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Here are ways agencies can leverage tools to deliver computing to any point on a map.

Local governments can finally realize many of the objectives they’ve been planning for the past few years. Much of this is thanks to rapid advancements in artificial intelligence. It’s now possible to extract real-time actionable intelligence and decision-making from virtually any point on a map.

Yet the benefits of AI will only go as far as the underlying cloud infrastructure that supports it. AI needs a fast transfer of information to a central data center and neural processing at the edge so that intelligence can be derived at the point of ingestion.

The integration of AI into these infrastructures not only enhances operational efficiency but also emphasizes the importance of widespread access, scalability, visibility, transparency and trust in the broader AI ecosystem. To do this effectively, IT operations managers must be able to provision resources and applications at the edge, whenever they are needed.

Fortunately, cities can accomplish this by taking the multi-hybrid cloud infrastructures they’re already using and deploying them at the edge of their networks. In the process, they’ll achieve significant efficiency benefits and be well positioned to deliver on their smart city objectives.

No More Climbing Streetlight Poles with Edge Computing

Most cities embed multi-access edge computing into their Internet of Things devices. MEC is a powerful solution for running AI workloads at the edge.

However, many cities have no practical way to update the software running on their edge devices when their needs change. Say a city wants to start using its traffic cameras to monitor wear and tear on roads. A worker may need to be dispatched to each camera, climb the streetlight pole, and either physically replace an existing device or add a new one.

It’s more efficient to use a combination of software-defined infrastructure (SDI), service orchestration and data management. Most agencies already use these tools for other purposes. When applied to the edge, they can provide operations managers with an effective way to remotely manage and control their smart city environments.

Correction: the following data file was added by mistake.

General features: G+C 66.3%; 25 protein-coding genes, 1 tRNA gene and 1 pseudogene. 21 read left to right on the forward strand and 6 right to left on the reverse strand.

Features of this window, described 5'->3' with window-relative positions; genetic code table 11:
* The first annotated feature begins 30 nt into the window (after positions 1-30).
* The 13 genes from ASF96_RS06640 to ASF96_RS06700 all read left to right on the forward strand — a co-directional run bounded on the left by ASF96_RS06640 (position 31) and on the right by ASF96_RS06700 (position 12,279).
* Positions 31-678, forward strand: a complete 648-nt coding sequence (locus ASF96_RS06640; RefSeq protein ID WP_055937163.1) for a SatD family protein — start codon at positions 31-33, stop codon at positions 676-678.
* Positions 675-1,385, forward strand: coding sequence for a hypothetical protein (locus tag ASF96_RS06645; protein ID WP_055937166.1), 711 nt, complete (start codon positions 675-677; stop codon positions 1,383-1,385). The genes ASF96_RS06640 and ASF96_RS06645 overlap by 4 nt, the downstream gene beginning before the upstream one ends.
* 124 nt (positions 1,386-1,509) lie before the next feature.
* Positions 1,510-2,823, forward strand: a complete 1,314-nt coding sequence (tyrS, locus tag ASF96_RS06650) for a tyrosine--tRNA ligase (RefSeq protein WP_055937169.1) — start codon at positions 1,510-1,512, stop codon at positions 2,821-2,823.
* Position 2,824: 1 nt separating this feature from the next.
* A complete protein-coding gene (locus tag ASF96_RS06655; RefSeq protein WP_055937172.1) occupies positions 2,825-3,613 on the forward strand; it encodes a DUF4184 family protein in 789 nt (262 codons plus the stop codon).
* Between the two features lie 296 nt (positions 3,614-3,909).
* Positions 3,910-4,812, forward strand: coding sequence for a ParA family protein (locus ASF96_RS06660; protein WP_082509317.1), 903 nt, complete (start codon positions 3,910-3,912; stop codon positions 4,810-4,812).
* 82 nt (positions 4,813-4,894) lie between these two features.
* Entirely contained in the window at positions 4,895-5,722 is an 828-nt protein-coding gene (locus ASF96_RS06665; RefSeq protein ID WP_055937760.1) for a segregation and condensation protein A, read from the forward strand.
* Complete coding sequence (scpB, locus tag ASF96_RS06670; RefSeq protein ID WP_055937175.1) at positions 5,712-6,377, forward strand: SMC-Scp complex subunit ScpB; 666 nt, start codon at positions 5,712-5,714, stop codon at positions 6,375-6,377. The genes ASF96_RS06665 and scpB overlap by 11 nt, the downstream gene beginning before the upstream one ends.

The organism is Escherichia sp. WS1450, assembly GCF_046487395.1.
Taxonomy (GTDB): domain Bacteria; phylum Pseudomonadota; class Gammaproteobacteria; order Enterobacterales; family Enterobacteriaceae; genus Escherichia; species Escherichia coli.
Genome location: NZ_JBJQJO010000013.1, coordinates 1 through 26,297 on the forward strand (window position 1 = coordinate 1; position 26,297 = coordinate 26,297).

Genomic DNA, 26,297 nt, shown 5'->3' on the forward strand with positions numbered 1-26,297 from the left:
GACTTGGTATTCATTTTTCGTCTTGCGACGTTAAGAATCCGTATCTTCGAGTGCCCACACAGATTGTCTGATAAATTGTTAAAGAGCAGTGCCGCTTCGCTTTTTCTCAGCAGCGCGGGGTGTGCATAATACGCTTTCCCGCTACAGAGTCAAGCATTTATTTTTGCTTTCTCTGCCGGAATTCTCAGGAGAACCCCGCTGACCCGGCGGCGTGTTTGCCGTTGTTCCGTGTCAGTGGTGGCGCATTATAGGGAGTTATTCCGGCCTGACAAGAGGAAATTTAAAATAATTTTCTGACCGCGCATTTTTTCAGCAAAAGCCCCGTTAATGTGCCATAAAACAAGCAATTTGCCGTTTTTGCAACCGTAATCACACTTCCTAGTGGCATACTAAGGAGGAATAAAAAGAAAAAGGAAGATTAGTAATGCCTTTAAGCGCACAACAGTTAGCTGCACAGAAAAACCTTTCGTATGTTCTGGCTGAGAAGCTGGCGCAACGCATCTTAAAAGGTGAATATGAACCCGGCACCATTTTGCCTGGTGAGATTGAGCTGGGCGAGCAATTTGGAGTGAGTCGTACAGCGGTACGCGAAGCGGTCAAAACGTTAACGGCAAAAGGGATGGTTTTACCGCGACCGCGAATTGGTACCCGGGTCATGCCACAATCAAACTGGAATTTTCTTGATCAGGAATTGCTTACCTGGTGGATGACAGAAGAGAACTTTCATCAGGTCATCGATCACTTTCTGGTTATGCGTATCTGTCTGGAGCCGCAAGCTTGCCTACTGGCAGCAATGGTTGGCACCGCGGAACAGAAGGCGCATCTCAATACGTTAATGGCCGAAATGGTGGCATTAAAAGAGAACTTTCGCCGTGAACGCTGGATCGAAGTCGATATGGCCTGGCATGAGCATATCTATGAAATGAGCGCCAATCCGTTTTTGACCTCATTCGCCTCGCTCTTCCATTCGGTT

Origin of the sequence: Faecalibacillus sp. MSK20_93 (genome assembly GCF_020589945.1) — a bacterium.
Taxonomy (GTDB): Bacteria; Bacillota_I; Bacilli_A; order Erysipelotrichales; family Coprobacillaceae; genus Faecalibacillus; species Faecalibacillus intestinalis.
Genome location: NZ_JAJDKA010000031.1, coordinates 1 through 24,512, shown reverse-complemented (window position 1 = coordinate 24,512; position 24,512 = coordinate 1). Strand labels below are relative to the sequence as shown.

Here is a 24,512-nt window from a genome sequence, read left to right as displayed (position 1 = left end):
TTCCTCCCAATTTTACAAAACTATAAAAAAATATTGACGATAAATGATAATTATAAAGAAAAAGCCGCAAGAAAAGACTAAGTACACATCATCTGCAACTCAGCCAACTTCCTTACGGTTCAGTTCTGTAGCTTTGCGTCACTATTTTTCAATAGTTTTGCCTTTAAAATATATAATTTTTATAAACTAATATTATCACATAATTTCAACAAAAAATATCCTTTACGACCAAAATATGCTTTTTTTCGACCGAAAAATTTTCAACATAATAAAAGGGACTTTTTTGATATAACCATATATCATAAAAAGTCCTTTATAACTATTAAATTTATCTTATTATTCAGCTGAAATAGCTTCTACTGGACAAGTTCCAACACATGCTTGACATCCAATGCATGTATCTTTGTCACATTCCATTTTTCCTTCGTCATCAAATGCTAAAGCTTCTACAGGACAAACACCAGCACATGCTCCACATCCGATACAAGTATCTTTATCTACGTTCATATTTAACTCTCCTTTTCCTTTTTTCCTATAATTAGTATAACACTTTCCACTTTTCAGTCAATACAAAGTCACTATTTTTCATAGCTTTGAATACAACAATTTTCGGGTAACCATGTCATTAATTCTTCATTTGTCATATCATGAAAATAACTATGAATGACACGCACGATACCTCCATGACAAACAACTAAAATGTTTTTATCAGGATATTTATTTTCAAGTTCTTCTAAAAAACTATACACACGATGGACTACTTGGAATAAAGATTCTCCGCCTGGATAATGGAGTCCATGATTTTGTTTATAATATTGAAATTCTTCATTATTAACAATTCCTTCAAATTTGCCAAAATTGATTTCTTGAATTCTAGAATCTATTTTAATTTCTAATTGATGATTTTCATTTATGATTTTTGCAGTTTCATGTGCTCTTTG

SDI Connects the Edge and the Data Center

Organizations have been using SDI to manage their Infrastructure as a Service operations for years, but it’s equally effective for managing edge devices. By extending SDI to the edge, an agency can leverage software to connect the edge with its central data center. Operations managers can then easily configure the edge network, optimize the performance of their devices for more accurate and efficient output, make changes to applications running on the devices, and more.

This requires creating a microcloud that sits alongside the organization’s other clouds (public, private or both). Microclouds are small clusters of compute nodes and storage capabilities that reside at the edge of the network. Adding a microcloud extends the boundaries of the organization’s cloud system to the edge. Combined with an SDI, it allows operations to virtually manage their organizations’ edge infrastructures and applications, eliminating the need for physical changes to edge devices.

Deploy and Manage Applications from Anywhere

Many city agencies use a service orchestration system such as Kubernetes or Microsoft Azure to orchestrate parts of their application deployment processes. These systems allow organizations to deploy applications anywhere and manage them from everywhere.

Agencies can take a similar approach to managing their multicloud and edge environments. Pairing service orchestration with a supportive SDI foundation enables application developers and operations managers to easily deploy services throughout their edge ecosystems. Applications can be sent up to the microcloud and managed from anywhere. As with Kubernetes or Azure, those applications can quickly be deployed at scale across the edge environment.

Data Management Controls How to Process Information

Data management programs such as Amazon Redshift and the open-source Apache Kafka program are great for data management and streaming and have found their way into many city government IT programs. They allow organizations to know where their data is always and control its movement.

These benefits are invaluable when it comes to efficient and effective data processing at the edge. Agencies need to be able to control what data is processed at the edge and how much is streamed back to a data center. For example, time-sensitive data processing and inferencing should take place on the device itself, while information that requires more processing time is transferred back to a central location.

In addition to ensuring that actionable intelligence is delivered in near-real time close to the point of ingestion, data management helps cities save money. Transferring large amounts of data from the edge to an on-premises cloud can use a lot of bandwidth, which can be expensive. Judicious use of data transfer is important, and agencies should strive to do as much processing at the edge as is appropriate.

In 2024, city governments will have the chance to make their municipalities smarter and more connected than ever. The right supporting infrastructure, combined with service orchestration and data management, will help them achieve their goals.

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Autor(en)/Author(s): Darren Pulsipher

Quelle/Source: State Tech Magazine, 23.01.2024

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